San Francisco, CA (PRBuzz.com) November 19, 2012 -- Private United States borrowing costs are at near-record lows, thanks to an infusion of cash from the Federal Reserve.
Investors' hopefulness that Europe will get a handle on its debt crisis further reduced rates, allowing banks and other private companies to take out short-term loans at rates not seen since the 1990s.
The third major factor in low cost borrowing on short-term loans was three consecutive days of gains for Wall Street stocks.
"People seem more confident in general," said Gennadiy Goldberg, an interest rate strategist at TD Securities in New York.
According to Reuters, the interest rate spread on two-year dollar swap contracts over the yield on two-year Treasury notes most recently traded at 0.0875 of a percentage point.
If the two-year swap spread were to close at 0.080 of a percentage point, it would beat the record set in 1993, according to analysts.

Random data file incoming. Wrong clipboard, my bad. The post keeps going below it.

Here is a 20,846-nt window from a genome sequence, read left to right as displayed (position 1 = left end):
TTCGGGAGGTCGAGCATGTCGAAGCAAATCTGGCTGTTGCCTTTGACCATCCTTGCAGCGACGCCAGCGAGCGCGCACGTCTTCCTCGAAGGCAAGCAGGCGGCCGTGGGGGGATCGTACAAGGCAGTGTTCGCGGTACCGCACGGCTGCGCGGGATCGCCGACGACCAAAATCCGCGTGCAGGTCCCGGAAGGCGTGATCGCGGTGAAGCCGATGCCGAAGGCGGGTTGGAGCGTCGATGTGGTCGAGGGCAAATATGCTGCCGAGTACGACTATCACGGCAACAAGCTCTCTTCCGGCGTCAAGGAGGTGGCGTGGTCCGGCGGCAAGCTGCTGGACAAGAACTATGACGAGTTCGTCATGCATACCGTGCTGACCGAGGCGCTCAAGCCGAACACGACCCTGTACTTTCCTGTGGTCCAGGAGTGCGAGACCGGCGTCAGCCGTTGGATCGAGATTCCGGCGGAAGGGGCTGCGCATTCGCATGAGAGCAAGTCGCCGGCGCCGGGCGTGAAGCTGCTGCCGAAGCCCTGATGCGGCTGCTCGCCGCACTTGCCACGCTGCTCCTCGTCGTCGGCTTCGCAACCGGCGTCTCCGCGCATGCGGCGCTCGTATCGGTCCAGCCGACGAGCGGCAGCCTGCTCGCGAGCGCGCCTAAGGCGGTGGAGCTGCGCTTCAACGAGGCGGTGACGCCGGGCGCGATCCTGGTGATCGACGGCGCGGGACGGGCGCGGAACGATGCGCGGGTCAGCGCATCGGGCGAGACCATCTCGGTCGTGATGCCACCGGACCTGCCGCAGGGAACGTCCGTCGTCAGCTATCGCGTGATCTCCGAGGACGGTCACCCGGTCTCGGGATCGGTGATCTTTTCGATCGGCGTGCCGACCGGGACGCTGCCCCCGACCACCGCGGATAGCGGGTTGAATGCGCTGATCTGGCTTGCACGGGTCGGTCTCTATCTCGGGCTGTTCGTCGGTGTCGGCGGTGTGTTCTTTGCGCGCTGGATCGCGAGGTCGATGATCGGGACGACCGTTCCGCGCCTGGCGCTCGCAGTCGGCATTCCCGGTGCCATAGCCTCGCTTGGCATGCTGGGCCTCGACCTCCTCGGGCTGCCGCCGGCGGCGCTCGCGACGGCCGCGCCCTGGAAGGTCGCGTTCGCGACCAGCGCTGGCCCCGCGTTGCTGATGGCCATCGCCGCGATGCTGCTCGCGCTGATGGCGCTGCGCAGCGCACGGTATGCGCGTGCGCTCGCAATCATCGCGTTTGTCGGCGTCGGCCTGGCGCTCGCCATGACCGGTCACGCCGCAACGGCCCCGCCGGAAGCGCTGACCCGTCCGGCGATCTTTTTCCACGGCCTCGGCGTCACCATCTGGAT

At the beginning of the year, the two-year swap spread was about 0.48 percentage point. This shrinkage in the premium between public and private borrowing means corporations and other businesses can borrow nearly as inexpensively as the government.
"There is a tremendous amount of liquidity in the system," Goldberg said. "Central banks are leaving their spigots open so that's helping to drive down borrowing costs."
The Federal Reserve, last month, purchased more bonds on a large scale - the third time it has done so - focusing on mortgage-backed securities to support the housing sector. That sector has shown signs of recovery.
Meanwhile, the U.S. central bank extended its promise to leave short-term rates near zero through mid-2015.
Additional borrowing from U.S. corporations has not translated into quicker job growth, however. Thus orders on durable goods, often seen as a measurement of business investments, fell 13.2% in August. That was the largest monthly drop since January 2009.
"It's a positive factor, but it's not the primary factor in driving the economy," said Conrad DeQuadros, senior economist at RDQ Economics in New York. "We have had these low rates for a very long time."
DeQuadros said investors continue to worry about how Congress will handle the so-called fiscal cliff. If unresolved, he noted, it will slow down the economy through next year.
Low borrowing costs have given companies more time to endure what continues to be a drawn-out economic downturn, say analysts.
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